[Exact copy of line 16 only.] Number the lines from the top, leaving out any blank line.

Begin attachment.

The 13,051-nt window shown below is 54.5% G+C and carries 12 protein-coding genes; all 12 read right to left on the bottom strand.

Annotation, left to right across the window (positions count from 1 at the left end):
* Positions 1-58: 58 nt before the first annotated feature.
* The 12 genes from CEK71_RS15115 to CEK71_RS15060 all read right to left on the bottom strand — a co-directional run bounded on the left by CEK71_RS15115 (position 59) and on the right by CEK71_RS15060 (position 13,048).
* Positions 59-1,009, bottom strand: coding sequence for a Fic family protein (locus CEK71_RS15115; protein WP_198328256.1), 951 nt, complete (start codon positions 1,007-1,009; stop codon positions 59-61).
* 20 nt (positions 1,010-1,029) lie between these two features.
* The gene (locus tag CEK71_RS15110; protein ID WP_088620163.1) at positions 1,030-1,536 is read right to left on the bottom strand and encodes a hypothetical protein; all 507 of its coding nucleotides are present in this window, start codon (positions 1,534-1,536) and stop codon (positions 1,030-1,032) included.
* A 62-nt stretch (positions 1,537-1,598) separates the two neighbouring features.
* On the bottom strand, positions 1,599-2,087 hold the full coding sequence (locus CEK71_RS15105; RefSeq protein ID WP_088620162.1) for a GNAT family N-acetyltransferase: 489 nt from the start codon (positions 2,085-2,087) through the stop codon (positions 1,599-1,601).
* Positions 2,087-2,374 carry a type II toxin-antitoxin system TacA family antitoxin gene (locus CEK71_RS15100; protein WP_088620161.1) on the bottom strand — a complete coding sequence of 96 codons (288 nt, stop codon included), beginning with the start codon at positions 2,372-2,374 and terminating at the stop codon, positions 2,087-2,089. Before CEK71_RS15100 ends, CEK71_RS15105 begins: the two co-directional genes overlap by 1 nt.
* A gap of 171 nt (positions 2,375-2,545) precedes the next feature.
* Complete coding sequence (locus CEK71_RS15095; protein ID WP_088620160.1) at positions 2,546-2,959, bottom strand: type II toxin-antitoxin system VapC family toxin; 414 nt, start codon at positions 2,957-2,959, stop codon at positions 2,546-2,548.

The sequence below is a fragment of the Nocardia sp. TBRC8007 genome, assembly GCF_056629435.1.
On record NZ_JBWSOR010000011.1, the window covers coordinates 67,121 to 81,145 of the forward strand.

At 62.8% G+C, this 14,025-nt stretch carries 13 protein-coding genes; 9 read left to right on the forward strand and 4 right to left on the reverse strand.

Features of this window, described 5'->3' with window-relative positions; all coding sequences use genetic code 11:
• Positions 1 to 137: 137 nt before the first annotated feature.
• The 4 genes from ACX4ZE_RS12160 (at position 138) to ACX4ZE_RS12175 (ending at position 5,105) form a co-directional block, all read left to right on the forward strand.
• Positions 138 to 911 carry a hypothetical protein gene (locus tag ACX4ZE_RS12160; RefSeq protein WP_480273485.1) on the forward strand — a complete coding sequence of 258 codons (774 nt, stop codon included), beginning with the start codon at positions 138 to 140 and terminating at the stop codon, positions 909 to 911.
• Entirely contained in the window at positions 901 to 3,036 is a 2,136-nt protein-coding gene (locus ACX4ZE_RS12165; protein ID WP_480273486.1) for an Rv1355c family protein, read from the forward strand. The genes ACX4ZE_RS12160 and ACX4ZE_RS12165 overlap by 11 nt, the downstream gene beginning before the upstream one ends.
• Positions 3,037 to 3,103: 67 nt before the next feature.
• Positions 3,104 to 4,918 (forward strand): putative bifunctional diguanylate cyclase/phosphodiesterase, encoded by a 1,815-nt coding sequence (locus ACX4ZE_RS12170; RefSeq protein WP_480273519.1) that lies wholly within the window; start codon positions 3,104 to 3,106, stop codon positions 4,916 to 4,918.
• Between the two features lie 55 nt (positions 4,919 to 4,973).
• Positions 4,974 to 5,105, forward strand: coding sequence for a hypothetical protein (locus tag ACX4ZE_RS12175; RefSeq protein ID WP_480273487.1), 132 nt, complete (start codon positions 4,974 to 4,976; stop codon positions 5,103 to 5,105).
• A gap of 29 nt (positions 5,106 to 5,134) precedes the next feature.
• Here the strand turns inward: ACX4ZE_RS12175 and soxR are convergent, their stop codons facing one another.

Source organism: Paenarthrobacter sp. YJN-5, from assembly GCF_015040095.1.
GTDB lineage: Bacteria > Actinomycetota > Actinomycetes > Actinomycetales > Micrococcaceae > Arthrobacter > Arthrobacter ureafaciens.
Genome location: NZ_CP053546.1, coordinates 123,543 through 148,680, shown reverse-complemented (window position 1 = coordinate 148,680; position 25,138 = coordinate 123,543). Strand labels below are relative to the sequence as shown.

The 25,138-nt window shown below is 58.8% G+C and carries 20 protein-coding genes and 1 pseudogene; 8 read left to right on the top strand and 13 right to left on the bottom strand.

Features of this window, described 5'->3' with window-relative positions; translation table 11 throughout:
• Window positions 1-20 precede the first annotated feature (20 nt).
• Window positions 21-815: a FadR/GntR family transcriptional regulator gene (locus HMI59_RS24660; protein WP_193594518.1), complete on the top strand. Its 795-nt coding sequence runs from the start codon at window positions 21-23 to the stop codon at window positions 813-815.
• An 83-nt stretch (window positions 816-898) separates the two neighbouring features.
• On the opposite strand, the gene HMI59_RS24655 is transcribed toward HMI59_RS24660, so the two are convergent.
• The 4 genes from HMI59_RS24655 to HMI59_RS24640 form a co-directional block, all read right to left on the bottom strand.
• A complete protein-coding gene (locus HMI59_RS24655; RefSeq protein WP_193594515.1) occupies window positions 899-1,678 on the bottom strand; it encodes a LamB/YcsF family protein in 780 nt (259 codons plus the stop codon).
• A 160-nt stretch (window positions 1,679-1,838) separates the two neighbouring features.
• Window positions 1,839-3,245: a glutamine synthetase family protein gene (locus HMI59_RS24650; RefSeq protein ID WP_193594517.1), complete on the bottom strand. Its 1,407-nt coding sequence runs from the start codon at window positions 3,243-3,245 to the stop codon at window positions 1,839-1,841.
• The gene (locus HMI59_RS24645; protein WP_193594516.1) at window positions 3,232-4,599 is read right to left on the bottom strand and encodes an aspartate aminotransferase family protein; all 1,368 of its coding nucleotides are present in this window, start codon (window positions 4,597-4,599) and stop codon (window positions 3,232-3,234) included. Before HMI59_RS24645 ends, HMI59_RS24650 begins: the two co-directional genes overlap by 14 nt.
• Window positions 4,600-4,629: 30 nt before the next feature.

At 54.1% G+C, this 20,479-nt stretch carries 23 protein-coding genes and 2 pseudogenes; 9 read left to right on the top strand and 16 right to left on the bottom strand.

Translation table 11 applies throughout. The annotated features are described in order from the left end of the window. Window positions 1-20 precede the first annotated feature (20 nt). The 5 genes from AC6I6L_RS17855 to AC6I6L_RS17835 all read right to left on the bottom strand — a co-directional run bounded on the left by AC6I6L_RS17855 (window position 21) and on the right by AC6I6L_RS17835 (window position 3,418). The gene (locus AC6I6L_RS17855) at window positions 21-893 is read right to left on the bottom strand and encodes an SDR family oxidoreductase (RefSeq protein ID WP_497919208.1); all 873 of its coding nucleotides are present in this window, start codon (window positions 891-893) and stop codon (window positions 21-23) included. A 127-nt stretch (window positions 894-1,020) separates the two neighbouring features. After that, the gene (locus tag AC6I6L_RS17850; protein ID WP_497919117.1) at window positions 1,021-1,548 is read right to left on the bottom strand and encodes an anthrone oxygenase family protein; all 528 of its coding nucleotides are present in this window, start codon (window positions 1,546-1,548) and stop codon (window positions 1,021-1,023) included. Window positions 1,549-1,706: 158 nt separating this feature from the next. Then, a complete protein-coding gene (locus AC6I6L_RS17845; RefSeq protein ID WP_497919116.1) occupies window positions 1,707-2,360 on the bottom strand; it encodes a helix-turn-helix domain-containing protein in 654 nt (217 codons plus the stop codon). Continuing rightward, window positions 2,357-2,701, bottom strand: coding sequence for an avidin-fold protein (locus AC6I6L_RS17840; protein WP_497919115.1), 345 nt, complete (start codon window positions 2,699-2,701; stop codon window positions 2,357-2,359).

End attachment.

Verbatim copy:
Features of this window, described 5'->3' with window-relative positions; all coding sequences use genetic code 11: